Winter. And Spring.Laura Ann Miller
When I first started writng about my brother David, I put those posts in a category called An Unfinished Story –my bother finished his story here on this earth on August 19, 2017 and entered the beauty of his new life and story in heaven. And while this part of his journey is over, I suspect I’ll still be writing and reflecting on his precious life here…
These are the words I spoke at his memorial service this past Saturday evening, August 26, 2017:
There’s so much I want to share with you about my brother David. But I decided the one small thing I’ll share with you this evening is what I saw this past spring when David was in the ICU.
This fall will be twenty years since I moved away from northern Virginia to south Florida.
Only a few short months after I moved, I experienced my first winter in Florida –Palm trees, warm weather, blue skies, and the evergreen and tropical landscape. What a strange and wonderful sight.
After a few years, the strange and wonderful sight of the ever-present summer of south Florida replaced the experience of the four seasons. A perpetual summer became common-place and familiar.
I’ve traveled back to Virginia a few times in these twenty years, but in the familiar green summers or colorful leafy falls.
This year was different, I traveled back here on the cusp of spring.
David was fighting pneumonia in the ICU at Fort Belvoir Hospital and I knew I needed to be there. I remember my drive with dad to the hospital on a Saturday morning and taking in the sights of spring, blossoming trees and perennial flowers sprouting up from the ground. It was an incredible sight. We rode along familiar roads and hills into Fort Belvoir, even though it was familiar it also felt strange. I saw forests on either side as we entered the base. There were some flowering trees starting to blossom, but the oaks, and maples, and sweet gum trees were nothing but brown branches, “Are those trees dead?” I asked dad.
“No, no. All this will be green soon.”
We arrived at the hospital and spent the rest of the day in the ICU with mom and David and Heidi and the girls. I was afraid of seeing him with all the tubes and machines hooked up, but David has a way of making these things seem unimportant. I could still see the smile in his eyes, and despite it all, he even gave me a genuine smile when I came over to his bed and held his hand.
We sat by his side while he rested. We talked and prayed together and talked with all the nurses who came in to care for David. Dad brought in a package from Aunt Jan and we shared all the photos and letters from when David, Heidi, and I were little.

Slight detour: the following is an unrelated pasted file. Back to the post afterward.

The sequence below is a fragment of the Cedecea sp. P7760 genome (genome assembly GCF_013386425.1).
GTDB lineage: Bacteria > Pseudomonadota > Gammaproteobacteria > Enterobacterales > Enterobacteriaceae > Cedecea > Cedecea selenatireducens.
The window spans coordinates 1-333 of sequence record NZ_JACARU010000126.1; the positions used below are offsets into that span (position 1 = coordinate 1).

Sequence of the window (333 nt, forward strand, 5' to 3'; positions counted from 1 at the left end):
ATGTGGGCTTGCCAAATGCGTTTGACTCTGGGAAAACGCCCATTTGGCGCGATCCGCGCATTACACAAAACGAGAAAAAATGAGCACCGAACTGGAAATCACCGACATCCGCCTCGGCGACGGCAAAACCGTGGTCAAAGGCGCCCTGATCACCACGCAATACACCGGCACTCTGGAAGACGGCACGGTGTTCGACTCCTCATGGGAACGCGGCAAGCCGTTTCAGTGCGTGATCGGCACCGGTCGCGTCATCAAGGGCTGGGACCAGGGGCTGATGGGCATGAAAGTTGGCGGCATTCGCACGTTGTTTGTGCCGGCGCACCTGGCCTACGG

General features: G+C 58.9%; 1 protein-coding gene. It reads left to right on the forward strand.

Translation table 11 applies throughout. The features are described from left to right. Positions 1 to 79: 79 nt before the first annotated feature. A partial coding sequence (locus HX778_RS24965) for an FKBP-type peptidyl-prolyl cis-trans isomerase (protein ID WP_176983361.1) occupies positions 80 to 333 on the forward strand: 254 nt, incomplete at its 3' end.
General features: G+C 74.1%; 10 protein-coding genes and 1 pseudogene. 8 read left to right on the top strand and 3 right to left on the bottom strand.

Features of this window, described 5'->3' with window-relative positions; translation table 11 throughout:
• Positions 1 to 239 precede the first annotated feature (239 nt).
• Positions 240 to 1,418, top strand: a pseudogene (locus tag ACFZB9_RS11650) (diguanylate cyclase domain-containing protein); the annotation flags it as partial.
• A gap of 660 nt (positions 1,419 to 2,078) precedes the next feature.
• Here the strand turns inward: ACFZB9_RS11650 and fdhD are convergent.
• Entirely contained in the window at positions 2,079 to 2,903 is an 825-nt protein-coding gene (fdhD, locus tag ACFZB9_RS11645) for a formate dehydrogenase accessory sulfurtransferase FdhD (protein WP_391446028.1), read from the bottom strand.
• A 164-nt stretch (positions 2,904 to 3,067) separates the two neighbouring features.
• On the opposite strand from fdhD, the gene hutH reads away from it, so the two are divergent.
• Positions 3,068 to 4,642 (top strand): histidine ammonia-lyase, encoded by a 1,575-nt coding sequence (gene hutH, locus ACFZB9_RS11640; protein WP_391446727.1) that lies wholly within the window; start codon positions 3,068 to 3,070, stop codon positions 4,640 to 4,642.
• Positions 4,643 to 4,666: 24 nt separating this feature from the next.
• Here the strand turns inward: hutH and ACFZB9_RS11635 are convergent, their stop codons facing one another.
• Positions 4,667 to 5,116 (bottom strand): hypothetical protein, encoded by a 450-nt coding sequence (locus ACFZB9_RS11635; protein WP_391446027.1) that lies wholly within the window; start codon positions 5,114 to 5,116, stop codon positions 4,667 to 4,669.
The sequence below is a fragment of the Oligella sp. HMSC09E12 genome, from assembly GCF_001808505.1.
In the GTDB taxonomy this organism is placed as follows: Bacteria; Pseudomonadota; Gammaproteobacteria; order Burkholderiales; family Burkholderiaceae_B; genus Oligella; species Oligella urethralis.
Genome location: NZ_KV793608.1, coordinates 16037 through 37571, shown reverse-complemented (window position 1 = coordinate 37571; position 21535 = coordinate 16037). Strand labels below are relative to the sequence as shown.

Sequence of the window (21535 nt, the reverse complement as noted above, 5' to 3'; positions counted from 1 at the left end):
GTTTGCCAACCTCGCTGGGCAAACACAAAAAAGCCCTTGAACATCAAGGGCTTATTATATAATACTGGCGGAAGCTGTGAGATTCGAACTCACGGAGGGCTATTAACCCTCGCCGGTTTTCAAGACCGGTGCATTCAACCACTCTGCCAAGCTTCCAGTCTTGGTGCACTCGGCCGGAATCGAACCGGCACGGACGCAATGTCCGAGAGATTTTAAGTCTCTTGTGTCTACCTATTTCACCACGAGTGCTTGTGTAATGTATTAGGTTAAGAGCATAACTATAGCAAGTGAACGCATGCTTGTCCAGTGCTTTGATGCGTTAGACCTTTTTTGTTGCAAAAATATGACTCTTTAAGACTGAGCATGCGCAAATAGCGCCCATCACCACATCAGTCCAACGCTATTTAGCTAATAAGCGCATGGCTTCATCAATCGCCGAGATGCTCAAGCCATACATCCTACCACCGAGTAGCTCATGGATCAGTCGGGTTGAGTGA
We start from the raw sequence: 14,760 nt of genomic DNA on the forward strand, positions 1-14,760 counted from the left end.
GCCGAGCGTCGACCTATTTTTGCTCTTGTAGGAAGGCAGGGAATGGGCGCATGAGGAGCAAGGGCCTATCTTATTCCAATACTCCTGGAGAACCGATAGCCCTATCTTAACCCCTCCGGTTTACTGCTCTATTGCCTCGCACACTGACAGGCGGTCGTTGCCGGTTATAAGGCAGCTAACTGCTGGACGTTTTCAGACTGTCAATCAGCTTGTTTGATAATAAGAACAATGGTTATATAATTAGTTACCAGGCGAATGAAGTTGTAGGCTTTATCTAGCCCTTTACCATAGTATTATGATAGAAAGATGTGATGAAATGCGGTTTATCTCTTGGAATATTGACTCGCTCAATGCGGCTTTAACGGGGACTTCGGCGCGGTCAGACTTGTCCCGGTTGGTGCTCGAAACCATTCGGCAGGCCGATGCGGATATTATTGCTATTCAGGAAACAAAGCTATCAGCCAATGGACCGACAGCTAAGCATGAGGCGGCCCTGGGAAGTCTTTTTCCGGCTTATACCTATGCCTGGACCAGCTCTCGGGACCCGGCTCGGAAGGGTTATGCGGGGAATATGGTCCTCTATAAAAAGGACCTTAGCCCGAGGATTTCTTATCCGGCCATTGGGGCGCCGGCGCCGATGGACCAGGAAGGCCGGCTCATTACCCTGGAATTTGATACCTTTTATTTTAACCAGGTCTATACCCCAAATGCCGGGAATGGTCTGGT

For so many years my family has prayed over David. I can remember my prayers for him as a child. I expectantly waited for God’s miracle healing of my brother. This struggle with faith, and with trusting in God, and with questioning pain and suffering – all of it has been with me through the years. But also through the years, I know God has heard my prayers, and He gently shows me his love, for my questioning self, and for my brother –in the midst of his trials and despite his trials.
What I’ve always longed for was David’s complete healing. I’ve often heard the words, “we don’t know whether healing will come here on earth or in heaven.” And in my true childlike and selfish nature I would want to throw a fit at God and say, “That’s not the miracle I’m looking for. We’ll all be whole in heaven.”
That doesn’t count.
And then God gently reminds me again…
He showed me on a walk with mom outside David’s hospital. We walked along a tree lined path and I saw more flowering trees blossoming and more oak trees standing bare against the blue sky. I asked her too, “Mom are these trees along this path all dead?” And her answer was of course no.
I was only there four short days, but on Monday when I said my last goodbye to my brother I walked outside among the trees and I saw on those brown branches little buds beginning to appear.
In the ICU We faced death all around. Outwardly we saw it. The doctor and nurses spoke of it. Yet God showed me, this is not all there is.
He shows each of us. Reminds us through spring and these full green summer trees, There is life again.
2 Corinthians 4:10-12 and vs 16-18 says:
We always carry around in our body the death of Jesus, so that the life of Jesus may also be revealed in our body. For we who are alive are always being given over to death for Jesus’ sake, so that his life may also be revealed in our mortal body. So then, death is at work in us, but life is at work in you.
Therefore we do not lose heart. Though outwardly we are wasting away, yet inwardly we are being renewed day by day. For our light and momentary troubles are achieving for us an eternal glory that far outweighs them all. So we fix our eyes not on what is seen, but on what is unseen, since what is seen is temporary, but what is unseen is eternal.
I walked along the Fort Belvoir hospital path again this morning, This time with my dad and uncle Bob. The path was lined with full green oaks, paper birch trees, southern bayberry and thick grass. I saw and heard the new life all around. I couldn’t see it in the trees in the early spring. I could hardly imagine this pathway so full of new life. But new life has come.
In April I could only see David’s broken and dying body. But now new life has come. The miracle of healing I’ve been praying for is his. I can hardly imagine!